Taxes were difficult to collect from rebellious areas. Conversely, high taxes could provoke rebellion; the demand for taxes was higher during times of war. While the local pashas imposed new forms of requisitioning and fines, the state did the same thing on a larger scale, with a number of'extraordinary' taxes which became both ordinary and heavy; the Ottoman state went bankrupt in 1590.
An Ahdname, achtiname or ahidnâme is a type of Ottoman charter referred to as a capitulation. During the early modern period, the Ottoman Empire called it an Ahidname-i-Humayun or an imperial pledge and the Ahdname functioned as an official agreement between the Empire and various European states; the Ahdname still requires much detailed study regarding its historical background and about what type of document it was. What is known however is that the Ahdname was an important part of Ottoman diplomacy in that it set forth a contractual agreement between two states between the Ottoman Empire and European nations, like Venice, it was influential in the way it helped to structure society and maintained the agreements made between nation states. In Venice, Adhnames were used to maintain political and commercial links with the Ottoman Empire; this agreement between Venice and the Ottoman Empire ensured that Italian merchants were protected during their commerce trips into the Empire. These Ahdnames provided a certain level of physical protection as they helped provide Italian merchants with hospice.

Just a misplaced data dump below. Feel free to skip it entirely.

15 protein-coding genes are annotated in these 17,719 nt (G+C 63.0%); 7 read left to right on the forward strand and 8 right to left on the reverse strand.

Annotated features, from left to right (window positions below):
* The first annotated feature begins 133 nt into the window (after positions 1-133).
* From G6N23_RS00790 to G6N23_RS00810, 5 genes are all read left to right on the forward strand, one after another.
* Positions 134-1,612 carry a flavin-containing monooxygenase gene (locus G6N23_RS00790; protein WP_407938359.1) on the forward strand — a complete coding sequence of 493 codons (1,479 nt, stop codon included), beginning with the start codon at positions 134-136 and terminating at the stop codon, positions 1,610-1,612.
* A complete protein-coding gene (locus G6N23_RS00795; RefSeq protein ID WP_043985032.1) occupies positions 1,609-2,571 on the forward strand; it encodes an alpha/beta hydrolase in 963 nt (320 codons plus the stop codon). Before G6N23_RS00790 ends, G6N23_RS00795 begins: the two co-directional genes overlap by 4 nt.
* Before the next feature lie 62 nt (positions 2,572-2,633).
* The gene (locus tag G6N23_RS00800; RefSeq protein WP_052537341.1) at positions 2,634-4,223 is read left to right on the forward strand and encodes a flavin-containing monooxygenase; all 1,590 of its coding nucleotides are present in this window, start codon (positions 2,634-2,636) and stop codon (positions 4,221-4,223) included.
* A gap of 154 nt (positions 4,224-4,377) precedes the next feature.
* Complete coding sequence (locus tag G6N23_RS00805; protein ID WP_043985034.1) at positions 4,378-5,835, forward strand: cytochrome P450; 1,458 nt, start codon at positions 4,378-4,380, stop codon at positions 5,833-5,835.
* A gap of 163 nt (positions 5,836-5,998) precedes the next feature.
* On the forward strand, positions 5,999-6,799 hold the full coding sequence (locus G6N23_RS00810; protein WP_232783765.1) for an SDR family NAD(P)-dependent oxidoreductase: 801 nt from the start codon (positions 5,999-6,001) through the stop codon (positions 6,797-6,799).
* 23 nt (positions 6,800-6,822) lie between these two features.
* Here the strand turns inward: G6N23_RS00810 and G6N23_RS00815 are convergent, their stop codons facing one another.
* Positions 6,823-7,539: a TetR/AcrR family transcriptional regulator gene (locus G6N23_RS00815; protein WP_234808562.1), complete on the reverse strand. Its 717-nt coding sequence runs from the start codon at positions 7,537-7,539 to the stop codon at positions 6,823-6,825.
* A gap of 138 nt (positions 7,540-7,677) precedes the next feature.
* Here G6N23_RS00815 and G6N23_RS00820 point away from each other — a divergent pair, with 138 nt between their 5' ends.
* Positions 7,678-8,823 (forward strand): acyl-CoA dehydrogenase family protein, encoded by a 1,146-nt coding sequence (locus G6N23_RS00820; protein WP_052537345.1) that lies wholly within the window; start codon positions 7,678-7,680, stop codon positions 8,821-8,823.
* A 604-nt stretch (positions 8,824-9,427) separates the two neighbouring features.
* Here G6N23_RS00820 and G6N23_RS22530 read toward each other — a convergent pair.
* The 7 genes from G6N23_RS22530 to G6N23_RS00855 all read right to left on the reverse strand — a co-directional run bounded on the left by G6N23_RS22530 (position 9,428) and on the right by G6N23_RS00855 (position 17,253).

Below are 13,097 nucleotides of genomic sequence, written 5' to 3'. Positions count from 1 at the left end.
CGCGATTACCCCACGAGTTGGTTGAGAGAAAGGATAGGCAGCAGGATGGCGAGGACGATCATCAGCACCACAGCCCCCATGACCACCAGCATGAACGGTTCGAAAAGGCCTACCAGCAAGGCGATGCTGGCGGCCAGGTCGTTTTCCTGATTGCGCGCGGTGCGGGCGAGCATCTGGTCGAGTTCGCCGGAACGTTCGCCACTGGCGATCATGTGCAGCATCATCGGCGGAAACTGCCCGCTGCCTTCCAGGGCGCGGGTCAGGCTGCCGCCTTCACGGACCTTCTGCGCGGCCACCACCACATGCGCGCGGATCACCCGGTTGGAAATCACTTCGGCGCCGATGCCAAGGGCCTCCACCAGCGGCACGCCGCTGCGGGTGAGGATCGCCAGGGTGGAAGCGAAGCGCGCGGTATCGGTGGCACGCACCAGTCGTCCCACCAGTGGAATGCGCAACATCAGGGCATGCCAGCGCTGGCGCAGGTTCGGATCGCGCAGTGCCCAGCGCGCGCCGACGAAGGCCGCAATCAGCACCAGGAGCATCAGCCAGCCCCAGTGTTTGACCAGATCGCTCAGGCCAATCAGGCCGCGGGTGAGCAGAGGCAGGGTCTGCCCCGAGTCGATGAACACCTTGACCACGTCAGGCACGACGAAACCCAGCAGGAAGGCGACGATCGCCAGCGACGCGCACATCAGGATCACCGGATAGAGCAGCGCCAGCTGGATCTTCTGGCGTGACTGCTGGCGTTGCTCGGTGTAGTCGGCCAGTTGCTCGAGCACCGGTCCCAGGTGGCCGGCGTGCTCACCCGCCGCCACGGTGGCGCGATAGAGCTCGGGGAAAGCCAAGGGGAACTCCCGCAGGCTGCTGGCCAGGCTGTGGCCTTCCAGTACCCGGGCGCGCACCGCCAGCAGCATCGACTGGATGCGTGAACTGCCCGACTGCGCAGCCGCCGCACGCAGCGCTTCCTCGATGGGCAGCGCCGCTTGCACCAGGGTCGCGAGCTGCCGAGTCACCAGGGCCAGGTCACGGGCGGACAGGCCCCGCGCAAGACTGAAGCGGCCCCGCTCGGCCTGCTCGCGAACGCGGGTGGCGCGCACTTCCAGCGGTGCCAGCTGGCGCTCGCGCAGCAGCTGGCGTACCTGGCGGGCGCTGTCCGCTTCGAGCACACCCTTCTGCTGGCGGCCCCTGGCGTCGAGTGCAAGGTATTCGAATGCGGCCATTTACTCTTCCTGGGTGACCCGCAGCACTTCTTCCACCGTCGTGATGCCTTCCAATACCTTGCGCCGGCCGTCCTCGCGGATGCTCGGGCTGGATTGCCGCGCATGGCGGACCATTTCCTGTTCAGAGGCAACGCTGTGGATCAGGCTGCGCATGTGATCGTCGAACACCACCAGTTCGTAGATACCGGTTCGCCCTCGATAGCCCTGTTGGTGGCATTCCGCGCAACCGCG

After all, Venice was aware that in order to protect the strength of their commerce, it was imperative to remain to in good standing with the Ottoman Empire. By the 16th Century, Venice aimed its policy towards the preservation of peaceful relations with the Ottomans. After the 1453 Conquest of Constantinople, the Ottoman Empire had become Europe's most powerful force; as a result, Venice had to tread in order not to instigate any conflicts. Ahdnames became a useful tool in communication between the two competing forces; the majority of the Ahdnames that the Ottoman Empire and Venice drafted always occurred after a war between the two, such as the two wars they were embroiled in during 1503 and 1540. The remaining treaties were edited for better quality and protection willingly by both the Empire and Venice; the Ottoman Ahdname was broken down into several sections. Every Ahdname had several parts called the erkan, which were deemed to be the internal structuring of the document. Not every Ahdname had similar erkan however.